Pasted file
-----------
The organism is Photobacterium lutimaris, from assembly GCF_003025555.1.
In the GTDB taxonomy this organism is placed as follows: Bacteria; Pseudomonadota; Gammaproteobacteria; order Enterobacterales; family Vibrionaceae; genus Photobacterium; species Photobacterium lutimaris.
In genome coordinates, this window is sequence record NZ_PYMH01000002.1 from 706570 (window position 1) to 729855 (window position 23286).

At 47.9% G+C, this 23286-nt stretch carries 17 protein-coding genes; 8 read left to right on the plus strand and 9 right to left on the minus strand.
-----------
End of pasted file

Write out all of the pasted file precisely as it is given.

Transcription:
The organism is Photobacterium lutimaris, from assembly GCF_003025555.1.
In the GTDB taxonomy this organism is placed as follows: Bacteria; Pseudomonadota; Gammaproteobacteria; order Enterobacterales; family Vibrionaceae; genus Photobacterium; species Photobacterium lutimaris.
In genome coordinates, this window is sequence record NZ_PYMH01000002.1 from 706570 (window position 1) to 729855 (window position 23286).

At 47.9% G+C, this 23286-nt stretch carries 17 protein-coding genes; 8 read left to right on the plus strand and 9 right to left on the minus strand.